Of course, the danger in saying what I just said is that the mind may start deliberately trying to “do” this allowing with a kind of subtle expectation that this allowing should result in all the things I just described: a shift in identity, a discovery of emptiness or pure presence or infinite potential, the disappearance of the disturbing feelings, and so on. And when we have that kind of expectation or agenda in mind, then we’re not really allowing the present situation to be as it is—we’re not simply letting it be and exploring it with open curiosity—instead, we’re looking for a result, which is a form of resistance and seeking. And when we’re looking for a result, that often has a way of preventing that desired result from happening. As we often note, by seeking enlightenment, we overlook it Here / Now. So if what I described in the previous paragraph doesn’t seem to be your experience, that’s totally okay. It’s not a sign that you’re a loser or that you “don’t get it.” There’s no right or wrong result here. Simply allow your experience to be just as it is—not trying to make it be any different than exactly how it is, however that is. Let go of trying to escape or fix or improve or evaluate the situation. Be willing for that uncomfortable feeling to go on forever (it won’t, but that willingness is a wonderful surrender and a discovery that nothing needs to be different). Let go of the stories and the labels and the meanings offering up by thought. Simply be totally present with the raw experiencing itself, the bare happening of this moment. And see how that is, without expecting anything.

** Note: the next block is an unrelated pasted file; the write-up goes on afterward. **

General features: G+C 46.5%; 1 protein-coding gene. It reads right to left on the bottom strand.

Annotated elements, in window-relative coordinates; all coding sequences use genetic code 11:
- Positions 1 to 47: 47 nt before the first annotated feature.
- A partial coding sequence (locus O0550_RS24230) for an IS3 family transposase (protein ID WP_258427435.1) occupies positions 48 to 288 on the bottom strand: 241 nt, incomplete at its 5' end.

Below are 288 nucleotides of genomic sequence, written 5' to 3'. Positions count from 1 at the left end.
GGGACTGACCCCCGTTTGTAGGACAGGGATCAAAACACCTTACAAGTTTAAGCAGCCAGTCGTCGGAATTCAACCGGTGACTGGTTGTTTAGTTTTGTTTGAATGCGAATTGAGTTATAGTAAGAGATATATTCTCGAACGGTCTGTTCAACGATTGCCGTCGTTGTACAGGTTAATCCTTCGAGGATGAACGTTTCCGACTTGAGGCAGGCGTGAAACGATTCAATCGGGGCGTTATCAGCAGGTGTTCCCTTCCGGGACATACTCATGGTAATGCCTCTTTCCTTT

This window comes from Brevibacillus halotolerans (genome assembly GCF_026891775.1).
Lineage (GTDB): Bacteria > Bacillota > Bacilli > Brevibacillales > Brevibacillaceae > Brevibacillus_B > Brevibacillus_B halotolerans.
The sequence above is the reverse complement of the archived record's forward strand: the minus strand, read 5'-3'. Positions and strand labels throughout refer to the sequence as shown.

This is a lifelong, present-moment adventure, and each of us has a unique journey. Give up trying to be like someone else or trying to replicate someone else’s awakening. Instead, turn your full attention to Here / Now, to THIS that cannot be doubted, the actuality of THIS present experiencing and THIS awaring presence—the living reality of THIS moment, however it is. Whatever shows up here—whether it is depression or bliss, calmness or agitation, dull or bright, pleasant or unpleasant—whatever shape this present moment takes, whatever coloring it has, THIS (right here, right now, just as it is) is the gateless gate. The secret of liberation (in every moment) is to not turn away, but instead, to accept the invitation. To surrender. To open. To be just this moment, without separation, without standing back, without resisting. The separation is never really there, of course—it’s always an imagination. We are never really lost or in the situations we believe we are in.
In fact, “my life situation” or “the world situation” is always an abstract mental construction, an imagination, involving memory and thought and conceptualization and storyline…as is the “me” who seems to be “in” the situation. We discover this for ourselves by shifting our attention from the story (“me” and “the situation”) to the bare actuality of this moment (sensing, perceiving, awaring, being). In that direct experiencing—that awaring presence—we find no separation, no division, no conflict, no problem. Instead, there is fluidity, spaciousness, aliveness, openness, present-ness—and yes, surprise of surprises, we may even find that there is freedom, joy, love, happiness, peace right here at the very heart of this present moment. Everything we’ve been seeking “out there” turns out to be the very nature of Here / Now. And everything that appears Here / Now is the gateless gate to that discovery.
This article was first posted on Facebook.
Please enter your email and we’ll send you instructions to reset your password